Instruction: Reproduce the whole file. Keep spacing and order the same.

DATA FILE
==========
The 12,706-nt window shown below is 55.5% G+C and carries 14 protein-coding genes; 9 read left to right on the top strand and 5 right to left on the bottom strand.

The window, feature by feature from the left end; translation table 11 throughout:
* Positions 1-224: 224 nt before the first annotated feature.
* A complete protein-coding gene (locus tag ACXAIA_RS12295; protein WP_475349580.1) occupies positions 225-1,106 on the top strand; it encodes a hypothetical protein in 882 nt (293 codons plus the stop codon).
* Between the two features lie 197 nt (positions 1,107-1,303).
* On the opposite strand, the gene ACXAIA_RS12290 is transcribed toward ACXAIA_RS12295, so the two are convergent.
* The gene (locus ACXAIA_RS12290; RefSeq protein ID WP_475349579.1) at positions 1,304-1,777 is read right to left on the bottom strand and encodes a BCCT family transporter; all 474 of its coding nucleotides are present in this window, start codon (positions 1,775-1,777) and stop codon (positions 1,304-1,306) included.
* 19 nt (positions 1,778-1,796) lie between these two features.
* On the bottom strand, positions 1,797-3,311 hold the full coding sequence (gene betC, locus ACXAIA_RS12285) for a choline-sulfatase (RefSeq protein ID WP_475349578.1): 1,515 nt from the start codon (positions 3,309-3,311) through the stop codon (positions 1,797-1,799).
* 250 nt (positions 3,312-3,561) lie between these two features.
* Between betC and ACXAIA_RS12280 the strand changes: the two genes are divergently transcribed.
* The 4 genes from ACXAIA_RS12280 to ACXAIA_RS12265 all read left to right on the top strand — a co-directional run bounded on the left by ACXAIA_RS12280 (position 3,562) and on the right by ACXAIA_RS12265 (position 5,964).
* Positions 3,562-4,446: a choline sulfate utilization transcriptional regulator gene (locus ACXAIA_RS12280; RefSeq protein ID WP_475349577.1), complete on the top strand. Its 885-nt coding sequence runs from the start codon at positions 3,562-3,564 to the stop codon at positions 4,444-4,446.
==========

The 12,706-nt window shown below is 55.5% G+C and carries 14 protein-coding genes; 9 read left to right on the top strand and 5 right to left on the bottom strand.

The window, feature by feature from the left end; translation table 11 throughout:
* Positions 1-224: 224 nt before the first annotated feature.
* A complete protein-coding gene (locus tag ACXAIA_RS12295; protein WP_475349580.1) occupies positions 225-1,106 on the top strand; it encodes a hypothetical protein in 882 nt (293 codons plus the stop codon).
* Between the two features lie 197 nt (positions 1,107-1,303).
* On the opposite strand, the gene ACXAIA_RS12290 is transcribed toward ACXAIA_RS12295, so the two are convergent.
* The gene (locus ACXAIA_RS12290; RefSeq protein ID WP_475349579.1) at positions 1,304-1,777 is read right to left on the bottom strand and encodes a BCCT family transporter; all 474 of its coding nucleotides are present in this window, start codon (positions 1,775-1,777) and stop codon (positions 1,304-1,306) included.
* 19 nt (positions 1,778-1,796) lie between these two features.
* On the bottom strand, positions 1,797-3,311 hold the full coding sequence (gene betC, locus ACXAIA_RS12285) for a choline-sulfatase (RefSeq protein ID WP_475349578.1): 1,515 nt from the start codon (positions 3,309-3,311) through the stop codon (positions 1,797-1,799).
* 250 nt (positions 3,312-3,561) lie between these two features.
* Between betC and ACXAIA_RS12280 the strand changes: the two genes are divergently transcribed.
* The 4 genes from ACXAIA_RS12280 to ACXAIA_RS12265 all read left to right on the top strand — a co-directional run bounded on the left by ACXAIA_RS12280 (position 3,562) and on the right by ACXAIA_RS12265 (position 5,964).
* Positions 3,562-4,446: a choline sulfate utilization transcriptional regulator gene (locus ACXAIA_RS12280; RefSeq protein ID WP_475349577.1), complete on the top strand. Its 885-nt coding sequence runs from the start codon at positions 3,562-3,564 to the stop codon at positions 4,444-4,446.